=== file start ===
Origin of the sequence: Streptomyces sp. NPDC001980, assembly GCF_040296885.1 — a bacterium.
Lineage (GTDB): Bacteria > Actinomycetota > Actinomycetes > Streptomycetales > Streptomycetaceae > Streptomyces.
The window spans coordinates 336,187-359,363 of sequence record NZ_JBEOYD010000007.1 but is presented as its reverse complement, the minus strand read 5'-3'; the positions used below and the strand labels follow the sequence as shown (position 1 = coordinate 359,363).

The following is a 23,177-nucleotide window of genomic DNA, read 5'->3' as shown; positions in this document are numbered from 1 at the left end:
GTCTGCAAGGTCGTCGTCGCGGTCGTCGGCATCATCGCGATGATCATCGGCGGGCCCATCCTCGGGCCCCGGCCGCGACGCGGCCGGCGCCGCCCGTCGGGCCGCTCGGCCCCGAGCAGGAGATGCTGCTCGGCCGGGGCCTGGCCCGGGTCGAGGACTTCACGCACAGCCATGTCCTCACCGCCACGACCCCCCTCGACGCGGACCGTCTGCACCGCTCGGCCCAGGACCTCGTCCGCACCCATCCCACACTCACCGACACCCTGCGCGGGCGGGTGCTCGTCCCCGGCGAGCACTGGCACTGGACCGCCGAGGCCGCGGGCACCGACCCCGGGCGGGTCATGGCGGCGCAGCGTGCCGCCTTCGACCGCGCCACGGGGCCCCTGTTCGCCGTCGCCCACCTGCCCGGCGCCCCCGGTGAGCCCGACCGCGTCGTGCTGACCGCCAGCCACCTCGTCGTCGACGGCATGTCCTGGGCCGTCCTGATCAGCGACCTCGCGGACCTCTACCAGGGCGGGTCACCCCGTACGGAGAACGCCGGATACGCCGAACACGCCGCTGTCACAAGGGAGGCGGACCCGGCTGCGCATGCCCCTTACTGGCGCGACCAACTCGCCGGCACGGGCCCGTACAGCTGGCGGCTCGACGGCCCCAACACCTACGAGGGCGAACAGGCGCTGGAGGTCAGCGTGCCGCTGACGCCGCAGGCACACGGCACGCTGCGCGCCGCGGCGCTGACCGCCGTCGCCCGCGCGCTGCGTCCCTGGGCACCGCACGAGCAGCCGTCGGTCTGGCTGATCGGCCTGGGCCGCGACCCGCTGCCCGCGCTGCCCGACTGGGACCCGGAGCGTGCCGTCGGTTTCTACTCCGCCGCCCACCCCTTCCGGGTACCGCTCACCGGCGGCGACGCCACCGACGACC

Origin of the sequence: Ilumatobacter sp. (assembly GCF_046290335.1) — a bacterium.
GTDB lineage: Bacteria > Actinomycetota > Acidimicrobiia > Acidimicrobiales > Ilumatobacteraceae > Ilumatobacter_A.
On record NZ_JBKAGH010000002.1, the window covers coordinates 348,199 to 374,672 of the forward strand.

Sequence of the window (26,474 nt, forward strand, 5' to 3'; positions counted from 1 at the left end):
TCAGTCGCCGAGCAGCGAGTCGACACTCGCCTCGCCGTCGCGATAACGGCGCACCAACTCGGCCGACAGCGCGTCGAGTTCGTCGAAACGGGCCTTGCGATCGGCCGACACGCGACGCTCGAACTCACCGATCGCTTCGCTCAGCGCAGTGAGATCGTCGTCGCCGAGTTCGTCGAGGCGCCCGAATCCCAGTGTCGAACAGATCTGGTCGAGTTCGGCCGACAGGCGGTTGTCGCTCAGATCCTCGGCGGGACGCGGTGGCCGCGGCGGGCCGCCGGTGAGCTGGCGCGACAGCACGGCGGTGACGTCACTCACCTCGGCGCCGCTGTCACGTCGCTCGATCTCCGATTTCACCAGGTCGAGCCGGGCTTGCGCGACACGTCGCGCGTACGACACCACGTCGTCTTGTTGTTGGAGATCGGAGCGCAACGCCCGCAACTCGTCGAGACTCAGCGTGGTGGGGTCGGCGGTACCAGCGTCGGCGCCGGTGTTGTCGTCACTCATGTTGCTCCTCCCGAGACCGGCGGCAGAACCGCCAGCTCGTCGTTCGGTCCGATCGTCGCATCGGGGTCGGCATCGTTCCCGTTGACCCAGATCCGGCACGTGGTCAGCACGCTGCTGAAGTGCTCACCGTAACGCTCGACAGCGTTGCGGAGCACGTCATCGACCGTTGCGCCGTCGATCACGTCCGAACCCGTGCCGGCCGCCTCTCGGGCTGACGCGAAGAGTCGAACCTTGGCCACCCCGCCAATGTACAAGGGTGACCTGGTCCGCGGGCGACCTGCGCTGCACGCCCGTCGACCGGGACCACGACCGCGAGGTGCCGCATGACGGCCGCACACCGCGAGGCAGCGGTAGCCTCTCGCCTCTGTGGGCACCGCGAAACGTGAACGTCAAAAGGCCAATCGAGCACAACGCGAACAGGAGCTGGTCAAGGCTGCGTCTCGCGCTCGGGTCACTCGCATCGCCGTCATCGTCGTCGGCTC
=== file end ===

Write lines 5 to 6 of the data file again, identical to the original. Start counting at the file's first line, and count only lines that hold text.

GTCTGCAAGGTCGTCGTCGCGGTCGTCGGCATCATCGCGATGATCATCGGCGGGCCCATCCTCGGGCCCCGGCCGCGACGCGGCCGGCGCCGCCCGTCGGGCCGCTCGGCCCCGAGCAGGAGATGCTGCTCGGCCGGGGCCTGGCCCGGGTCGAGGACTTCACGCACAGCCATGTCCTCACCGCCACGACCCCCCTCGACGCGGACCGTCTGCACCGCTCGGCCCAGGACCTCGTCCGCACCCATCCCACACTCACCGACACCCTGCGCGGGCGGGTGCTCGTCCCCGGCGAGCACTGGCACTGGACCGCCGAGGCCGCGGGCACCGACCCCGGGCGGGTCATGGCGGCGCAGCGTGCCGCCTTCGACCGCGCCACGGGGCCCCTGTTCGCCGTCGCCCACCTGCCCGGCGCCCCCGGTGAGCCCGACCGCGTCGTGCTGACCGCCAGCCACCTCGTCGTCGACGGCATGTCCTGGGCCGTCCTGATCAGCGACCTCGCGGACCTCTACCAGGGCGGGTCACCCCGTACGGAGAACGCCGGATACGCCGAACACGCCGCTGTCACAAGGGAGGCGGACCCGGCTGCGCATGCCCCTTACTGGCGCGACCAACTCGCCGGCACGGGCCCGTACAGCTGGCGGCTCGACGGCCCCAACACCTACGAGGGCGAACAGGCGCTGGAGGTCAGCGTGCCGCTGACGCCGCAGGCACACGGCACGCTGCGCGCCGCGGCGCTGACCGCCGTCGCCCGCGCGCTGCGTCCCTGGGCACCGCACGAGCAGCCGTCGGTCTGGCTGATCGGCCTGGGCCGCGACCCGCTGCCCGCGCTGCCCGACTGGGACCCGGAGCGTGCCGTCGGTTTCTACTCCGCCGCCCACCCCTTCCGGGTACCGCTCACCGGCGGCGACGCCACCGACGACC

Origin of the sequence: Ilumatobacter sp. (assembly GCF_046290335.1) — a bacterium.